May 2013 Monthly Expenses

May_2013

My goal this year is to save 80% of my net income. This includes income from all sources: W-2, bonuses, 401k contributions, ESPP, stock options, RSU’s, rental properties, dividends, etc.

This is my first update in a few months as I had been pre-occupied with work and trying to close Rental Property #2. My expenses were also erratic since I had so many one time expenses to account for (mostly due to the $20k rehab). As such, I never got around to running the numbers from February-April timeframe. Eventually, I’ll try to get around to calculating these numbers.

The reality, though, is after one year on this early financial independence journey, I’ve kind of just gone on auto-pilot with my monthly expenses. That is, I don’t really even feel the need to keep tabs anymore, since my spending habits are so ingrained now. I trust myself not to over-indulge, and if I do from time-to-time, I’ll know what steps I need to take to auto-correct to get things back to steady state.

May marked the first month where Rental Property #2 was ready to go and starting to collect rent. This helped provide a big boost in the savings department as I was able to clear 80% (81.45%) for the first time this year. Also, I received a nice $1000 bonus from work for doing a good job on a past project from last year. After taxes, I was left with just under $600, but hey, I’ll take it. Free money never hurts!

Other than that, most of my other expenses were inline with what I’d usually expect. One plus is that I didn’t have to fill up on gas this month! I started biking in May, and am already grateful I’m doing this. Not only b/c I’m saving a hundred bucks a month or so, but mostly for the health benefits. All that exercise is even making work a little less painful these days. We are near the half-way mark for the year, and I’m excited to be that much closer to financial freedom!

Here are the numbers for May:

May_2013_Expenses

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MartinCurtis@PayOffMyRentalsFI FighterOscarDividend Mantra Recent comment authors
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Michelle
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Wow 80% is definitely awesome!

Leigh
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80%, hmmm. If you include my RSUs, my projection for the year is currently off by about $3,000 to hit an 80% savings rate. That could happen!

Congrats on hitting $0 on gas in May! I might have to fill up twice this month, which is a little annoying, but ah well. I don’t drive to work at least. I can’t believe you only spent $482.11 last month beyond your rent… You’re way better at being frugal than I am.

Dividend Mantra
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FI Fighter, Congratulations on the success so far with the rental properties! You’re going to be free before you know it. It’s great that you have both rented out and everything is stable. However, I don’t think I’d calculate that as a 80%+ savings rate. Certainly mortgage costs are an expense to a degree, even though part of it is paying off the principle (equity) in the asset. If I owned a home I would certainly count my mortgage as an expense, and I would count it as an expense to offset any rental income if I was renting it… Read more »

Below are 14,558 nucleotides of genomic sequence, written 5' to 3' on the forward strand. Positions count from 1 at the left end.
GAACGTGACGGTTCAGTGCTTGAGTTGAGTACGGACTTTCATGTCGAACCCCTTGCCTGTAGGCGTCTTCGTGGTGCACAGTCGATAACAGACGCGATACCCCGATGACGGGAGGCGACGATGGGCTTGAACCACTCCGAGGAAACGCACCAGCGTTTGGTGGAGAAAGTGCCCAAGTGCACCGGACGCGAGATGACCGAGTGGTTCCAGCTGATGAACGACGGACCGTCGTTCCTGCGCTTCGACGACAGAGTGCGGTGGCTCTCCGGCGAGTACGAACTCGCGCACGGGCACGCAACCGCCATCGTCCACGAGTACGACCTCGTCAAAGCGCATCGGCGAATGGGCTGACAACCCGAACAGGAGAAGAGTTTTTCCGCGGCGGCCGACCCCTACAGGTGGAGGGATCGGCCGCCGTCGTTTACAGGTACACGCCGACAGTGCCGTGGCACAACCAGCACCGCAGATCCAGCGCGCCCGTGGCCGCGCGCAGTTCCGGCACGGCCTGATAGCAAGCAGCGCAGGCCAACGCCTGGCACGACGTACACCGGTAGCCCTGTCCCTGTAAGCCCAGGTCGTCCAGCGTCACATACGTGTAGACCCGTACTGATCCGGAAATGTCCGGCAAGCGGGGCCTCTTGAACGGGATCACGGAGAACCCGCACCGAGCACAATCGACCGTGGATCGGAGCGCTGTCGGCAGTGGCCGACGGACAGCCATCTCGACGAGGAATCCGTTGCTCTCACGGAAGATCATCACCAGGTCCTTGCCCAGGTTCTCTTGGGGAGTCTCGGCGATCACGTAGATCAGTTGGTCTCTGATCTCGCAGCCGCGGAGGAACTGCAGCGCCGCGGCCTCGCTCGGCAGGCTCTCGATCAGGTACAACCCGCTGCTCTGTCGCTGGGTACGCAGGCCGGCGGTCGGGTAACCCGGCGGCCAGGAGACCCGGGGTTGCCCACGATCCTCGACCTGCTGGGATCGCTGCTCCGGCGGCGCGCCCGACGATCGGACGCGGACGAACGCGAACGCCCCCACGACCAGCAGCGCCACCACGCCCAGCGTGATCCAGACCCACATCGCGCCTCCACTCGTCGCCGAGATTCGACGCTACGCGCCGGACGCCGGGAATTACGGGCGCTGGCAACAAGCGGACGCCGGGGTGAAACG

Oscar
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Oscar

You are doing a great job! Man do you rent a closet the Bay Area is expensive 800 dollars that’s great. I glad you will be free soon

Curtis@PayOffMyRentals
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fifighter,

Great job. Positive cash flowing rental properties in the bay area is an amazing accomplishment.

Actually, as far as including the numbers in your monthly savings/expense ratios, I might recommend that you exclude all rental income/expenses from any monthly personal budget. An annual accounting should be sufficient especially since repairs and vacancies really tend to scew the numbers in any given month. Just run take the net profit/(loss) annually and then prorate it accross 12 months. Cleaner and simpler. At least that’s what I do.

Either way, great job!

Martin
Guest

Impressive, man and congrats on your results. the 80% goal is really something. You will be free really soon if you manage saving such amount of money and invest into more income making investments. The only thing I can think about the difference between real estate and stocks (besides dealing with tenants) is that real estate can bring you large cash basically right away (or as soon as you rent it) while with stocks you have to wait a lot longer before the dividends kick in in large amounts. I think.

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